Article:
Faletau’s work delves further into the Tongan deep past to utilise the concept of ongo, meaning sound, hearing and feeling which in turn is connected to loto meaning inside, desire and heart. In Tongan philosophical conception and action, it is in the nature of the ‘uto brain and the fatu/mafu heart to respectively ‘ilo know through the ‘atamai mind and fakakaukau thinking and to ongo feel in terms of ongo feeling and loto desire, the qualities (and quantities) of things, events or states of affairs out there in ‘iai reality as in nature, mind and society. Ongo sound as a natural entity is ‘ilo‘i known by the ‘atamai mind and fakakaukau thinking in the ‘uto brain and both ongo‘i heard and felt by both the ear and heart as physical and bodily entities.⁴
Taking on the role of a tā-vā time-space mediator/ intersector of kohi lines and vā spaces, Faletau has captured present-day sounds as nature-given and man-made entities, from the Manukau Heads. These are combined with sounds of the past. The sung and danced poem of tragedy titled ‘Tuaikaepau’ was composed by Queen Sālote, with music and dance by Noble Ve‘ehala (Leilua) and Malukava (Tēvita Kavaefiafi), in 1962, to commemorate the courageous feat of the survivors.⁵ In Faletau’s work, the ongo fakafa‘ahikehe minor sound of the fangufangu nose-flute⁶ plays the first two verses of a 25-verse-long voyaging sung and danced poetry called Me‘etu‘upaki.
The first two verses of the Me‘etu‘upaki are prayers to the gods of peau/ngalu waves or tahi sea and matangi winds, Lulu and Lātū, for divine protection and favourable voyaging conditions. The remaining verses articulate the knowledge and skills of our ancestors to have traversed the great moana from Kiribati and Tuvalu, through Futuna and ‘Uvea, Sāmoa and Fiji to Tonga where they celebrated their safe voyage with kava, singing and dancing. A reminder that the intersection with nature is always considered in relation to our human experiences and built environments in a more harmonious way, making the term ‘hostile architecture’ redundant from a Tongan lens. Such a movement from the hectic to the static is deeply embedded in the Tongan (and Moanan Oceanian⁷) tāvāist society-ecology concept and practice fonua (honua, hanua, vanua, fanua, fenua, enua and whenua), where the intersection or connection and separation between people and their environment as an inseparable hoa pair are constantly checked and balanced as both process and outcome.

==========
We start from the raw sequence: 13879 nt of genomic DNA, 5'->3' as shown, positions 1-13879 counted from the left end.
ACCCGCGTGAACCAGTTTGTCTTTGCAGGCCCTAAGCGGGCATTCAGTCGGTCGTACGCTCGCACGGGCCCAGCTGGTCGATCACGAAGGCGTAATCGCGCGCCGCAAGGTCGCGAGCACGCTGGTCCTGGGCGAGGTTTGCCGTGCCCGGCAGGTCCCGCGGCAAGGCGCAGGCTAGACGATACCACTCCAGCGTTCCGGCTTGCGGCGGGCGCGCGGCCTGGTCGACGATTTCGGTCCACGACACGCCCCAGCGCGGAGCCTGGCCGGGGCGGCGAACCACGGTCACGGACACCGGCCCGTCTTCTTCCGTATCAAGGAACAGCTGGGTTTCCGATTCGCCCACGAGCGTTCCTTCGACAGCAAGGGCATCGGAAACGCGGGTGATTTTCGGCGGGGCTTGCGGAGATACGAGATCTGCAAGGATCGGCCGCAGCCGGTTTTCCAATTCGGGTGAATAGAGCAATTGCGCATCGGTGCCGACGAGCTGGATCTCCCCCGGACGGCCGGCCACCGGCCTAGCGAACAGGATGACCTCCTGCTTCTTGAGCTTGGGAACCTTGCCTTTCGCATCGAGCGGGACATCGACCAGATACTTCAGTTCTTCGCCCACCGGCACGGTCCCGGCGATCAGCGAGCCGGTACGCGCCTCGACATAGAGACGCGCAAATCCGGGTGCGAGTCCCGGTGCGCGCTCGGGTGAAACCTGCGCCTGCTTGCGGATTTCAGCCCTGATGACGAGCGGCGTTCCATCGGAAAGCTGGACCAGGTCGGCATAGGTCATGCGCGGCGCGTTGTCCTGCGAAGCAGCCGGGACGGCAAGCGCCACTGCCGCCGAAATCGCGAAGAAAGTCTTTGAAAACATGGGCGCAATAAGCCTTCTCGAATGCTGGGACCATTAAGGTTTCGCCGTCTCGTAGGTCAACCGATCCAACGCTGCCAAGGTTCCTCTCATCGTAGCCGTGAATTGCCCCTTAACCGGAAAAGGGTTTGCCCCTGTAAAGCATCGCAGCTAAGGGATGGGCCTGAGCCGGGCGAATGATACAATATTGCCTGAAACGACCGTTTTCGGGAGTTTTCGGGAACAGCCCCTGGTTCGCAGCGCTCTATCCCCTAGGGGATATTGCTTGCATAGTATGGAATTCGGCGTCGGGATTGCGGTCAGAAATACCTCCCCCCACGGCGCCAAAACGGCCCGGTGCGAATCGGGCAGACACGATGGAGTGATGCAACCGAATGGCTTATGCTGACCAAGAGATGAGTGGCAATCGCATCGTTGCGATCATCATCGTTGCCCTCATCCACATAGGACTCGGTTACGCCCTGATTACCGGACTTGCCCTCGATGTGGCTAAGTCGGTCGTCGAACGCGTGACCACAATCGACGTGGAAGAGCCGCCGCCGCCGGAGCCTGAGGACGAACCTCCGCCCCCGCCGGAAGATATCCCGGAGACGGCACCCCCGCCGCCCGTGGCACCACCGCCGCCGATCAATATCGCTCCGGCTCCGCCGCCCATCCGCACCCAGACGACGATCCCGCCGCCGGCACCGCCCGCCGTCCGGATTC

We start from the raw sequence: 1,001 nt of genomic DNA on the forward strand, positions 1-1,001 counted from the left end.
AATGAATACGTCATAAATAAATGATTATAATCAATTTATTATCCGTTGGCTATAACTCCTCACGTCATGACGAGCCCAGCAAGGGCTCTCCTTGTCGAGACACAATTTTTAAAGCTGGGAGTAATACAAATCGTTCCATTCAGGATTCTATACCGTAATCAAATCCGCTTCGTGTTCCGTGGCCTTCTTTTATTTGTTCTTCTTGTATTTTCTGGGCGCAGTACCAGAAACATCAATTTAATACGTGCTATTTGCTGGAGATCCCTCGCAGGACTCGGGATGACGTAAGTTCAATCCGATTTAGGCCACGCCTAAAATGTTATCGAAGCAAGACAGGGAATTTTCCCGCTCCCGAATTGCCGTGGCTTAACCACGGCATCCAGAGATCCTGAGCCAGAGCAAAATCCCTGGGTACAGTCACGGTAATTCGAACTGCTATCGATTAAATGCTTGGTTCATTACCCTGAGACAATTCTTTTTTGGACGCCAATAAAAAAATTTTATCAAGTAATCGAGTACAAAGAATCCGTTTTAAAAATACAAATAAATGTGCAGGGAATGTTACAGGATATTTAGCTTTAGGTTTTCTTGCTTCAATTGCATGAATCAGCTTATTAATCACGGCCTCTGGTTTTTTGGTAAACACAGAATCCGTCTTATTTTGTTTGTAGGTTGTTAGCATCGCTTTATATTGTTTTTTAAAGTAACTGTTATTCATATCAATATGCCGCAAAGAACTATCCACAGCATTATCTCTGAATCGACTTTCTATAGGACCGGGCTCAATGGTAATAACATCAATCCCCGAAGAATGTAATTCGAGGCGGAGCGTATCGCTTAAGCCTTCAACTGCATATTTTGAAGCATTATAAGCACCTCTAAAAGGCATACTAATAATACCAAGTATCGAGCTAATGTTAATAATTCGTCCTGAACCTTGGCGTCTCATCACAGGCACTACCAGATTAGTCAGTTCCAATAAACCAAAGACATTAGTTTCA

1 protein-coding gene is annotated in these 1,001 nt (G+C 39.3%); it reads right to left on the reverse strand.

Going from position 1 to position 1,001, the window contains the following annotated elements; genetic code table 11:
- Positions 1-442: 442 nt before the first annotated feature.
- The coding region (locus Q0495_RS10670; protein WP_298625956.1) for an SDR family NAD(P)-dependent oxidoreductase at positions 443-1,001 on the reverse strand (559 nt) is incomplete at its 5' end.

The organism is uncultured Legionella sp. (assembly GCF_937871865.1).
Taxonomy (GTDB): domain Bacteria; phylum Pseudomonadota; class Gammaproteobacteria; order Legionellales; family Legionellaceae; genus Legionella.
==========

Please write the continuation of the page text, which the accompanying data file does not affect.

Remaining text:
Tongan ‘aati arts can be defined as the cyclical temporal-spatial, formal-substantial and practicalfunctional transformation of subject matters in the creative process through sustained tatau symmetry and potupotutatau harmony to produce mālie/faka‘ofo‘ofa beauty/quality. Tongan arts are divided into three genres: faiva performance, tufunga material and nimamea‘a fine arts.⁸ Faletau is a tufunga tāongo and tufunga tākupesi, material artist of sound, manipulating/making and digital drawing/designing. He is a digital intersector of ongo-vā sound-space by means of kohi-vā lines-spaces. His work is rooted in the foundations of his Tongan deep past (in the front), while brokering new hala/tala pathways into the distant future (in the back), both in the ever-changing present. This is the depth and breadth of Sione Faletau’s refined contribution to the continuum of Tongan arts.